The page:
- Kate Fagan, Columnist, espnW.com
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GREENSBORO, N.C. -- About 15 yards separated the Duke and North Carolina locker rooms inside the Greensboro Coliseum. But at halftime of Sunday's ACC tournament final, the strategies being discussed behind those doors could not have been further apart.
The Blue Devils had just streaked into the break, clamping down with a full-court press and finishing the half on a 14-2 run that gave them a 39-24 lead. One Duke player called out, "We can't stop now," then, "Let's keep doing what we're doing!"
Meanwhile, just a few feet away, the Tar Heels were reassessing all points of their strategy, from pick-and-roll defense to how to unlock Duke's tricky zone look.
When the teams ran back onto the court, the top-seeded Blue Devils looked clear-headed and ready -- prepared to win their eighth ACC tournament title since 2000. Which is, of course, exactly what they did, dispatching third-seeded North Carolina 92-73. After Duke started the second half on a 10-2 run, the rest of the second half was really just one long display of Duke's epic Duke-ness.
This show, featuring impossible-to-decode defense and fundamental shooting, reached a crescendo during the final 4:17 of the first half, which is when the game was won. The score was 25-22. The game was a see-saw, with four ties and a couple of lead changes. Then Duke coach Joanne P. McCallie switched her squad into a 2-2-1 full-court zone press. It was a thing of beauty.
"Coach P likes to switch defenses to mess teams up a bit," Duke center Elizabeth Williams told espnW immediately after the game. "And at that moment, our defensive intensity picked up. We got a lot of deflections, a lot of steals at that point. That was the main difference in the game."
On one play during this run, Duke's front four defenders whipped the Tar Heels into a frenzy, forcing an ambitious cross-court pass. Williams, who is 6-foot-3 with eye-popping agility, made like a defensive back and rotated over to intercept the ball.
"That's my job," said Williams, who finished with 24 points and 8 rebounds. "I can see everything that the guards can't always see behind them."
A few seconds later, Duke forward Richa Jackson was spinning in the lane, dropping a floater to put her team ahead 33-22.
Realistically, though, the game was over before the teams even reached their locker rooms at halftime. After all, what squad can actually score an extra 15 points against the Blue Devils, whose defense this season has been some of the best in team history? (Duke holds opponents to 33.9 percent shooting from the floor.)
As the Tar Heels ran back onto the court to start the second half, one of their assistant coaches urged, "Everything we got for 20 minutes!"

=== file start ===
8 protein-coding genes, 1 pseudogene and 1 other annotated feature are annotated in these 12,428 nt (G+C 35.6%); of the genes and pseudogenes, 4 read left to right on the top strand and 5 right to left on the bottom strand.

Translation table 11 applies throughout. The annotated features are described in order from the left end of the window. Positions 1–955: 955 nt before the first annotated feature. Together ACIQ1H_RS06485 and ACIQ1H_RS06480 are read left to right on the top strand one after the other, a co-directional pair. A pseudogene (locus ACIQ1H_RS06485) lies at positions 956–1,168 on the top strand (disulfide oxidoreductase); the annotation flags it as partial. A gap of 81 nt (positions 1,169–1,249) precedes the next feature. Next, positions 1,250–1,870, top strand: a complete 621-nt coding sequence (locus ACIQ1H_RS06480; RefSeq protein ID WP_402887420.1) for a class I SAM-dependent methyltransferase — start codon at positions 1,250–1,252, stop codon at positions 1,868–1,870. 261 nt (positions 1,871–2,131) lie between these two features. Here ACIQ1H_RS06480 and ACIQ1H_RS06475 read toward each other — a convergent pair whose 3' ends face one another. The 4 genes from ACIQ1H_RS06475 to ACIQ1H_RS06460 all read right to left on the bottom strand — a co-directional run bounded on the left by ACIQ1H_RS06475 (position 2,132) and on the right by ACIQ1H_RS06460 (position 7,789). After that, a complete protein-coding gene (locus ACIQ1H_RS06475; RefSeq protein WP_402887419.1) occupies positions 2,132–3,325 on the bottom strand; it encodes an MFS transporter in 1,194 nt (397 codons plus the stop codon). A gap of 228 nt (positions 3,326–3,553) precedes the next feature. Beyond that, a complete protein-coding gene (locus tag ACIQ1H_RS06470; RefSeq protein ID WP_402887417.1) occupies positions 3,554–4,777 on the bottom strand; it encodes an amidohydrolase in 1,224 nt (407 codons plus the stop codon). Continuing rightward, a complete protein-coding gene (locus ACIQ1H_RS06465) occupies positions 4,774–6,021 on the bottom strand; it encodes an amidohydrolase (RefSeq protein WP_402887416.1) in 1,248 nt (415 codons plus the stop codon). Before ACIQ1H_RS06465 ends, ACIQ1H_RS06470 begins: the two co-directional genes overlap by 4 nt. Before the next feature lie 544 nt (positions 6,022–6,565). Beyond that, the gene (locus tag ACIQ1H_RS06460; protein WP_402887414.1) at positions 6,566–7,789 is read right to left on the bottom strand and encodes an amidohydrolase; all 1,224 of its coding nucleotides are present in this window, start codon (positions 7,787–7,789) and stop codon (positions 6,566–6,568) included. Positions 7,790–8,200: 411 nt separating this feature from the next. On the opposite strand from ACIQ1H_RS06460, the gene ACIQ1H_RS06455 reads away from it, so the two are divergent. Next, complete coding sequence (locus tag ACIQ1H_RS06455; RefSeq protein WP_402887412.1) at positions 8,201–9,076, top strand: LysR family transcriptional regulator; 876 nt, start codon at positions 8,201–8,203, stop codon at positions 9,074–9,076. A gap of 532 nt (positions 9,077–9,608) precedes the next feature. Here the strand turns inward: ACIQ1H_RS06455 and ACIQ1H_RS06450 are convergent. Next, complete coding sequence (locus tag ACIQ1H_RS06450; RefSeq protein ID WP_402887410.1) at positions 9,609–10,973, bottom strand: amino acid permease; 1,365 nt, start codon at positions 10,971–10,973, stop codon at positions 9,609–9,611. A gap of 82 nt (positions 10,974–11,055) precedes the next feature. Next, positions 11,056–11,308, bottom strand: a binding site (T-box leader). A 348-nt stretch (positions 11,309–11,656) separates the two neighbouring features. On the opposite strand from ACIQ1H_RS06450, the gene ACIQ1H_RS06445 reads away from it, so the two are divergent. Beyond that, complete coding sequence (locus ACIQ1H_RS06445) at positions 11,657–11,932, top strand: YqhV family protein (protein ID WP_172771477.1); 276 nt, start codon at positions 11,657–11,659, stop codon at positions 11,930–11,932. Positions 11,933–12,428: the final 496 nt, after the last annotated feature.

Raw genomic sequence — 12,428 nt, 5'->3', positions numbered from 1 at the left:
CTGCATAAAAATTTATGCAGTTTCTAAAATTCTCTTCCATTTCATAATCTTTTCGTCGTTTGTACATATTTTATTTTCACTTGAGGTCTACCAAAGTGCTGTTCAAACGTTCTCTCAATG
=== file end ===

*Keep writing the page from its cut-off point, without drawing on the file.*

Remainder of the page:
It was going to take exactly that to keep this game from becoming a blowout. "I don't know how much better they could have played than they did," said North Carolina coach Sylvia Hatchell. "They're just so skilled, especially offensively, and that makes their defense even better. But we weren't going to sit back and not go after them. So we did, and they were able to take the ball to the basket and score. But, you know, we did go after them."
The thing with Duke is, well ... there is no one thing. The Blue Devils do a little bit of everything. As outlined above, their team defense is some of the best in the country. And it's difficult to prepare for, since McCallie seamlessly switches her team from man-to-man to zones to full-court presses.
On the other side of the ball, Duke shoots with an accuracy from the perimeter that is the best in the nation. The Blue Devils entered Sunday's title game shooting 42.1 percent from downtown -- much better than the next best team, Penn State, which is shooting 39.1 percent. At this pace, Duke will end the season with the highest team 3-point percentage since Wisconsin-Green Bay finished the 2007-08 season draining at a rate of 42.8 percent.
And then there's freshman guard Alexis Jones, who has handled point guard duties since star Chelsea Gray went down with a knee injury three weeks ago. Jones scored 24 points on Sunday. She finds the gaps in the defense with a deceptive hesitation move. And once a defender turns her head, Duke's smooth shooters -- Tricia Liston, Haley Peters and Chloe Wells -- find the open spaces.
"From what I can see, they're probably a better team with Alexis Jones out there than they were with Chelsea Gray," Hatchell said. "They're doing a lot of things with Alexis at point that they weren't doing when Chelsea was out there."
Duke finished Sunday's game shooting 56.9 percent from the floor, 44.4 percent from three and 81.5 percent from the free-throw line.
That was just Duke being Duke. And, on this particular afternoon, North Carolina didn't stand a chance.